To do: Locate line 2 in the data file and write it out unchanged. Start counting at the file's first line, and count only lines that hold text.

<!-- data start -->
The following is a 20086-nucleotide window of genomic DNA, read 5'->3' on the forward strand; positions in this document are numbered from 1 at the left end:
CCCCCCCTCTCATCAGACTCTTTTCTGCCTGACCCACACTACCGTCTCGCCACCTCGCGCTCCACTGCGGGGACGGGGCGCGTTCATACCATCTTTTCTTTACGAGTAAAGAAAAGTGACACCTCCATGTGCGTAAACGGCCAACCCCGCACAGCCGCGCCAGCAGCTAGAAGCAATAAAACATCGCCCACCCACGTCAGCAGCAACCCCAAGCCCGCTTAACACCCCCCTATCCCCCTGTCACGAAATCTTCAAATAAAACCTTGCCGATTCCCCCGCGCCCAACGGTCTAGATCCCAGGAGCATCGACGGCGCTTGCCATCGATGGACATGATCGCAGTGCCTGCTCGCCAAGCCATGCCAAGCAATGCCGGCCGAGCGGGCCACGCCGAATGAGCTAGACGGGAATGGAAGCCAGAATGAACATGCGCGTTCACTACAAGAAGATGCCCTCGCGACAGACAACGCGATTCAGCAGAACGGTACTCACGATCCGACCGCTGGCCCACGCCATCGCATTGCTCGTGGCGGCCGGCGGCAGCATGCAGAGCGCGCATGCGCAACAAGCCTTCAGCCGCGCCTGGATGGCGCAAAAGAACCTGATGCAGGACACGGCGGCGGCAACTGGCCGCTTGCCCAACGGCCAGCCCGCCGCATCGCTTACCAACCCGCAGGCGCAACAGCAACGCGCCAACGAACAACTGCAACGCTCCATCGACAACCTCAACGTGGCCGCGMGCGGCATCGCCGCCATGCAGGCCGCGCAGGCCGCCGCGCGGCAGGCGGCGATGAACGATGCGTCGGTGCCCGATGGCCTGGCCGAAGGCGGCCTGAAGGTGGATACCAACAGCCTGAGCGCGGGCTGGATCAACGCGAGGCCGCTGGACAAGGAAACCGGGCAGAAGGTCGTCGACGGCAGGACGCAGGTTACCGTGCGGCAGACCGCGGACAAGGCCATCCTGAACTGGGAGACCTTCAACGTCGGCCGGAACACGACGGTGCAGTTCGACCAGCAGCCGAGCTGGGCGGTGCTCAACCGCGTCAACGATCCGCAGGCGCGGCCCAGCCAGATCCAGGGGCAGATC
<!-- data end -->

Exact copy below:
CCCCCCCTCTCATCAGACTCTTTTCTGCCTGACCCACACTACCGTCTCGCCACCTCGCGCTCCACTGCGGGGACGGGGCGCGTTCATACCATCTTTTCTTTACGAGTAAAGAAAAGTGACACCTCCATGTGCGTAAACGGCCAACCCCGCACAGCCGCGCCAGCAGCTAGAAGCAATAAAACATCGCCCACCCACGTCAGCAGCAACCCCAAGCCCGCTTAACACCCCCCTATCCCCCTGTCACGAAATCTTCAAATAAAACCTTGCCGATTCCCCCGCGCCCAACGGTCTAGATCCCAGGAGCATCGACGGCGCTTGCCATCGATGGACATGATCGCAGTGCCTGCTCGCCAAGCCATGCCAAGCAATGCCGGCCGAGCGGGCCACGCCGAATGAGCTAGACGGGAATGGAAGCCAGAATGAACATGCGCGTTCACTACAAGAAGATGCCCTCGCGACAGACAACGCGATTCAGCAGAACGGTACTCACGATCCGACCGCTGGCCCACGCCATCGCATTGCTCGTGGCGGCCGGCGGCAGCATGCAGAGCGCGCATGCGCAACAAGCCTTCAGCCGCGCCTGGATGGCGCAAAAGAACCTGATGCAGGACACGGCGGCGGCAACTGGCCGCTTGCCCAACGGCCAGCCCGCCGCATCGCTTACCAACCCGCAGGCGCAACAGCAACGCGCCAACGAACAACTGCAACGCTCCATCGACAACCTCAACGTGGCCGCGMGCGGCATCGCCGCCATGCAGGCCGCGCAGGCCGCCGCGCGGCAGGCGGCGATGAACGATGCGTCGGTGCCCGATGGCCTGGCCGAAGGCGGCCTGAAGGTGGATACCAACAGCCTGAGCGCGGGCTGGATCAACGCGAGGCCGCTGGACAAGGAAACCGGGCAGAAGGTCGTCGACGGCAGGACGCAGGTTACCGTGCGGCAGACCGCGGACAAGGCCATCCTGAACTGGGAGACCTTCAACGTCGGCCGGAACACGACGGTGCAGTTCGACCAGCAGCCGAGCTGGGCGGTGCTCAACCGCGTCAACGATCCGCAGGCGCGGCCCAGCCAGATCCAGGGGCAGATC